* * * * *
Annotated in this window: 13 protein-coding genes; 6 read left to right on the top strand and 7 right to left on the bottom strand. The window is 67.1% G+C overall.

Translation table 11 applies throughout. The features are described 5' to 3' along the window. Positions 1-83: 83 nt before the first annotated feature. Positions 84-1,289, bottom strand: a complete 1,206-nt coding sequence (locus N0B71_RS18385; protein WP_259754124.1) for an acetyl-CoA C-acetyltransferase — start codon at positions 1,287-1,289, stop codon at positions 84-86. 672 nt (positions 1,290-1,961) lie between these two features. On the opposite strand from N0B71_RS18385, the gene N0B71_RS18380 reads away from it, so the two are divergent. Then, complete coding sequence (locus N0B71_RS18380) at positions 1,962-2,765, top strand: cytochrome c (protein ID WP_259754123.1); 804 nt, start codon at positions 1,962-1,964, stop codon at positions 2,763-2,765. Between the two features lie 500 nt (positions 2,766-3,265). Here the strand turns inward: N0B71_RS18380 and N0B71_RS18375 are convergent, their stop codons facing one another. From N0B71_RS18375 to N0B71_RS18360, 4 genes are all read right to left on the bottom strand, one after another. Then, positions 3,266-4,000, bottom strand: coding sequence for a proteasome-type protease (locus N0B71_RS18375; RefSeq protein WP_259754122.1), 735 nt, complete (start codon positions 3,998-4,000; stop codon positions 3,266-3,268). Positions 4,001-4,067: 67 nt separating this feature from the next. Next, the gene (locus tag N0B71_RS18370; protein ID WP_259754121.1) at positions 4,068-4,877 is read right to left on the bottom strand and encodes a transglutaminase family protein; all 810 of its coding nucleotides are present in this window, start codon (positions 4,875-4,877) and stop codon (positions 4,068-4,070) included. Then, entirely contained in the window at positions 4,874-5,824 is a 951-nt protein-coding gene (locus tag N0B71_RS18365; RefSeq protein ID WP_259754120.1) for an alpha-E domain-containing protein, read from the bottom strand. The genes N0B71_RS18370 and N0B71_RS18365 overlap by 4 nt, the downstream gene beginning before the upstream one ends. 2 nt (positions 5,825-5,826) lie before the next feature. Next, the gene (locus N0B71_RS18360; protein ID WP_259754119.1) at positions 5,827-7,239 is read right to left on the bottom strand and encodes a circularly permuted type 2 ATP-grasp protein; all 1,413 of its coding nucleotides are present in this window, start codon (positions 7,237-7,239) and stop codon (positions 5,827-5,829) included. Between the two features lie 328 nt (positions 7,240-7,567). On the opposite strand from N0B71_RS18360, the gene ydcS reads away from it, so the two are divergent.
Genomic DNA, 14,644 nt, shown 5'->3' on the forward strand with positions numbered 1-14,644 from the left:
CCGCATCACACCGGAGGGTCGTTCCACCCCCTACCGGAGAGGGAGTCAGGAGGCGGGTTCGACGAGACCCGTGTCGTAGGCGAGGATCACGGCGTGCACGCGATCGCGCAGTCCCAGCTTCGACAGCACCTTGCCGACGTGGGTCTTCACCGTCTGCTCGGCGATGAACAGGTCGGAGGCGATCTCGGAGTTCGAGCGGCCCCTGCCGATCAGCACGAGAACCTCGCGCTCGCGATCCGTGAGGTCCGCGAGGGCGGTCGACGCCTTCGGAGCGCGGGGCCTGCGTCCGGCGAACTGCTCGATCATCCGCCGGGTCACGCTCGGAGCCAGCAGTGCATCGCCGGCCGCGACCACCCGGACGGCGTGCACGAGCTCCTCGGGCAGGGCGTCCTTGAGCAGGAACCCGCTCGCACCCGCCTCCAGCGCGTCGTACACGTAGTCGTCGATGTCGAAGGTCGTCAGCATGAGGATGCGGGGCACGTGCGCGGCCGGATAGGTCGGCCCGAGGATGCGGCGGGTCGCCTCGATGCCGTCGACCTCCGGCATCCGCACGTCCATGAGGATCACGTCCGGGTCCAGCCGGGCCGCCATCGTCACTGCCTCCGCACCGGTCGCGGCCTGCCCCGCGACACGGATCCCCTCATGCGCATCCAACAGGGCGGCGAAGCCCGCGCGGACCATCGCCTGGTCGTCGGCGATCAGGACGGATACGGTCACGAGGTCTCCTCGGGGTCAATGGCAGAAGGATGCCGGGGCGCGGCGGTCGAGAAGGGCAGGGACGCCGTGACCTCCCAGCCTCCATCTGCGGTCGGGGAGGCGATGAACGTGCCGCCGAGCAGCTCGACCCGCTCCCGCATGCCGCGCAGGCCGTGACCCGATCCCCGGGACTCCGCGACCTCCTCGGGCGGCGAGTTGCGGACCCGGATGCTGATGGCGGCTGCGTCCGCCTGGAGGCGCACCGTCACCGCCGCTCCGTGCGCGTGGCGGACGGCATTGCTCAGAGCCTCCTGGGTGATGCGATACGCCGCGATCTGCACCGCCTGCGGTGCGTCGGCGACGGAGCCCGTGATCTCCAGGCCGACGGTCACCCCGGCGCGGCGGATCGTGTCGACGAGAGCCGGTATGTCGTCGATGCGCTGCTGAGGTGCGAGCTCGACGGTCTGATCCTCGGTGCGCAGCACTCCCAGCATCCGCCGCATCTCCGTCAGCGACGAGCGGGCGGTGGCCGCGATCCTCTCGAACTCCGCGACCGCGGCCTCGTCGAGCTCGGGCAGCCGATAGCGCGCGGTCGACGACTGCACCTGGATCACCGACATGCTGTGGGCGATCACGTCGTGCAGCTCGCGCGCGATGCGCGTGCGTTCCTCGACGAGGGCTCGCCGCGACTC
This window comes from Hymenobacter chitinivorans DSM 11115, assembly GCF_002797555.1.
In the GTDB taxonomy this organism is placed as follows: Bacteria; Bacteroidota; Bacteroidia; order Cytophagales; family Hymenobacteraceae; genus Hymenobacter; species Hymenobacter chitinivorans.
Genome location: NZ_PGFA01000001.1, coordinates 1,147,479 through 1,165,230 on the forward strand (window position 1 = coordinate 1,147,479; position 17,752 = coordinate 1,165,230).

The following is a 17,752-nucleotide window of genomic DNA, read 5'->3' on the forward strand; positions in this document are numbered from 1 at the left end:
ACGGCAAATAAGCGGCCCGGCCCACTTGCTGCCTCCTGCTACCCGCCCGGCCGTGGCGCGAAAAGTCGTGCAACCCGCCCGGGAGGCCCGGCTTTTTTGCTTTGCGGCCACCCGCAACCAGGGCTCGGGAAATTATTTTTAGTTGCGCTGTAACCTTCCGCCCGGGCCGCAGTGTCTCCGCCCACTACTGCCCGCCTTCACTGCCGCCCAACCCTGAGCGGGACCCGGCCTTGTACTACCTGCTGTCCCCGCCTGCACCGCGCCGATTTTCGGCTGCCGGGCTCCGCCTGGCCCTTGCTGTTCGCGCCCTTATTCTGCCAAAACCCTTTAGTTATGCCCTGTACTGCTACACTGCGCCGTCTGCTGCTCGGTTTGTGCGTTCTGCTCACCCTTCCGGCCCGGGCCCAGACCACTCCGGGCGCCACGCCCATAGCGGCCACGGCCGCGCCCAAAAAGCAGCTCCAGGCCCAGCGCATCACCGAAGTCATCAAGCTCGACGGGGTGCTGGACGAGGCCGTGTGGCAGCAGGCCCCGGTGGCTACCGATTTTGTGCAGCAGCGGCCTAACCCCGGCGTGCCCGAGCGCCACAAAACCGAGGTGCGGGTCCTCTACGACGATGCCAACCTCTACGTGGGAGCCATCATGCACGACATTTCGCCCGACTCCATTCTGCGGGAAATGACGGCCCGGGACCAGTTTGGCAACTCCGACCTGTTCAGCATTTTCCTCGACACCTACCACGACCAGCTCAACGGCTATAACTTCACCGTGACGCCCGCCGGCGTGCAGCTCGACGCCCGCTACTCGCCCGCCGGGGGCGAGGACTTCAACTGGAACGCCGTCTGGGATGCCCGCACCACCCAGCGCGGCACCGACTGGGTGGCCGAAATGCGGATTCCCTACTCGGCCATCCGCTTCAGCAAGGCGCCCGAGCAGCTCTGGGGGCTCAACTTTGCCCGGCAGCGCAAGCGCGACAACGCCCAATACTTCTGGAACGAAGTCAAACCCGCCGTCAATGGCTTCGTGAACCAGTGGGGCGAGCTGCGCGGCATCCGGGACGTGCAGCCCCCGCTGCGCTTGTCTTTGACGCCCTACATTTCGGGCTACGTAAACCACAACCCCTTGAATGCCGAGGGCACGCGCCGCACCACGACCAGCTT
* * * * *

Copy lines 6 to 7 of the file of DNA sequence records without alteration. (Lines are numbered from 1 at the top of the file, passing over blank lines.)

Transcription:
In the GTDB taxonomy this organism is placed as follows: Bacteria; Bacteroidota; Bacteroidia; order Cytophagales; family Hymenobacteraceae; genus Hymenobacter; species Hymenobacter chitinivorans.
Genome location: NZ_PGFA01000001.1, coordinates 1,147,479 through 1,165,230 on the forward strand (window position 1 = coordinate 1,147,479; position 17,752 = coordinate 1,165,230).